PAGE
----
Activity of Comets and Asteroids
The group focusses on understanding the activity of comets and asteroids. The small bodies of the solar system, including comets and asteroids, are remnants of planet formation. However, in the 4.5 billion years since their formation, these bodies have been subject to various processes that influenced their structure and composition, such that it is not immediately clear how their current state reflects their primordial properties. The emission of dust and gas (=activity) from a comet or asteroid is a by-product of contemporary erosion processes. Studying activity leads us to better understand how comets and asteroids evolve with time, and what the properties of their surfaces and sub-surface layers are. We follow a multi-disciplinary approach to characterise activity and the eroded material, analysing data from the European Space Agency's Rosetta mission to comet 67P/Churyumov-Gerasimenko and from ground- and space-based telescopes, and connecting them through numerical modelling.
Rosetta data have shown that activity in comet 67P is influenced by factors such as local topography, nucleus shape, orbit, and spin, and that many different processes contribute to the activity even in this single comet. The activity has both a regular component recurring during each comet rotation and an irregular component reflected in outbursts, and is modulated by seasons. While it is very likely that activity is ultimately fuelled by solar energy input, the detailed working of the processes leading to the lifting and acceleration of dust and debris is less clear. We study activity from the combined perspective of multiple Rosetta instruments, to constrain the properties of the ejected material and the surface changes associated with different types of activity. Understanding how solar irradiation affects the upper layers of a comet, how energy is stored and ultimately released again will provide insight into the structure and composition of the cometary material.
While comets have spent most of the time since their formation in the cold outer solar system beyond Neptune, asteroids have been orbiting the Sun in the warmer region between the orbits of Mars and Jupiter for a considerable time, and are therefore significantly depleted in volatiles.
In recent years, dust activity has been discovered in ~20 asteroids. These objects are further divided into at least two sub-groups, one likely characterised by sublimation-driven activity, and the other activated by instantaneous processes like impact or rotational breakup. We observe active asteroids with ground-based telescopes and the Hubble Space Telescope, and infer the nature of the emission processes from the motion of the ejected material under the influence of solar gravity and radiation pressure. The dust motion bears information on the initial velocity and sizes of the ejected grains and on the time and duration of the activity. We also measure the rotation periods of active asteroids. The goal is to evaluate the relative importance of processes involved in asteroid activity, in particular that of rapid rotation.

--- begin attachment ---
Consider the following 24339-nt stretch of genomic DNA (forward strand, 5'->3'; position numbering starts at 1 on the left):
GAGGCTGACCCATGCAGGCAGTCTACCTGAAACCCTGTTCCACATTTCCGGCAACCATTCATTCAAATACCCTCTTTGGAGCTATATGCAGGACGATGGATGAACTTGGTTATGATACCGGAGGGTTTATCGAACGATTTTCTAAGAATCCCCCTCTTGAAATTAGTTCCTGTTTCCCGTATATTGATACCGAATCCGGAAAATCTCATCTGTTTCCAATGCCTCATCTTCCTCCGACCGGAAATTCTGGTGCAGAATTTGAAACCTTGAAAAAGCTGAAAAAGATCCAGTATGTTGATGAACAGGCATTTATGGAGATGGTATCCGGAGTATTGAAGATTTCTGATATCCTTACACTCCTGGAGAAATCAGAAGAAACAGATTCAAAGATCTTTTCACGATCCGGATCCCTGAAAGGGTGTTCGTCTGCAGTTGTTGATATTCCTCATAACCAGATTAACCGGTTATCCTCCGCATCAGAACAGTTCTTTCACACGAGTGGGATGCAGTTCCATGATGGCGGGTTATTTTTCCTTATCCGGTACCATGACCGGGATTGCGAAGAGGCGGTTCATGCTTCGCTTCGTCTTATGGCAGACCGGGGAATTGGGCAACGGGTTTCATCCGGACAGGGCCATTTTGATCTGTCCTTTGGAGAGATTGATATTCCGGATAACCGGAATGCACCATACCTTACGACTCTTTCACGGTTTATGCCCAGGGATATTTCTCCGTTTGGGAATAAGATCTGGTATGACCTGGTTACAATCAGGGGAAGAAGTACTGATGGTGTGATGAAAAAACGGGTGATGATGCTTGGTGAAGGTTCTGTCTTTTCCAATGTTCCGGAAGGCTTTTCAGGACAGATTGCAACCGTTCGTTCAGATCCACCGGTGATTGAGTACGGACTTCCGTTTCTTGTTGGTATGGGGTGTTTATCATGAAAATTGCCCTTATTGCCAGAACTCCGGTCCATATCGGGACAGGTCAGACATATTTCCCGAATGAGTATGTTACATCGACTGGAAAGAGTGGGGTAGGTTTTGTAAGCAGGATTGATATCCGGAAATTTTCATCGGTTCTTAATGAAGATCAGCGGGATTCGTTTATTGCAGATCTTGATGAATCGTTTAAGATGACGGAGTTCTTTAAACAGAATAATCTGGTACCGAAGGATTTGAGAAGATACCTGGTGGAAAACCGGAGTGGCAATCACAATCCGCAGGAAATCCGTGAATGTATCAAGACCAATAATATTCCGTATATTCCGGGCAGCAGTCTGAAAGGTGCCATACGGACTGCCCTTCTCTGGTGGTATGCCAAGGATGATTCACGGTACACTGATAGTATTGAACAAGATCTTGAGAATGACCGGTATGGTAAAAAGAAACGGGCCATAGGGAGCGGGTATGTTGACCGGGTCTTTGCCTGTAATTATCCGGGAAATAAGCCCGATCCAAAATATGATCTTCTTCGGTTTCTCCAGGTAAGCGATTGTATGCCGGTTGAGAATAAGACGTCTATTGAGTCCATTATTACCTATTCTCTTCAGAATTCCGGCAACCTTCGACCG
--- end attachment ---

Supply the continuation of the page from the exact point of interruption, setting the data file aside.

Ice in comets and asteroids
It is currently not well understood on which spatial scales refractory material (“dust”) and ice are mixed in a comet or asteroid, and what their mixing ratio is. However, these are key pieces of information on the process of planetesimal- and ultimately planet formation. We constrain the dust-to-ice ratio in 67P from observations and thermal modelling of large, possibly icy chunks ejected from specific sites on the comet. Characterising the present and past water content of comets and asteroids is highly relevant also for understanding the origin of water on Earth, since both populations are suspected to have implanted significant quantities of water onto our planet during a turbulent phase of the solar system, the Late Heavy Bombardment (LHB) 4-3.9 billion years ago.
Physical properties of dust
From most comets and active asteroids, we can only observe scattered sunlight and thermal infrared radiation. In order to interpret such observations, it is necessary to relate the optical and thermal properties of cometary and asteroidal material to parameters that are less directly accessible, such as the size distribution, density, structure, and composition. These quantities are, however, constrained by data from the instruments on board Rosetta and from samples returned to Earth by the Stardust and Hayabusa missions. We use these data to model the light scattering and thermal emission, aiming at a comprehensive characterisation of comet dust within the observational constraints.
Comet 67P in context
Spacecraft can only explore a small number of solar system bodies, while for the vast majority we have to rely on telescopic observations. We explore the link between the processes observed in detail in the close vicinity of comet 67P and its appearance to an Earth-based observer, using models of the dust dynamics. We evaluate to which degree factors specific to this single comet (e.g. seasons, nucleus shape, outbursts) influence the remote appearance of its dust tail, and infer the possibilities and limits of ground-based observations alone to characterise a comet.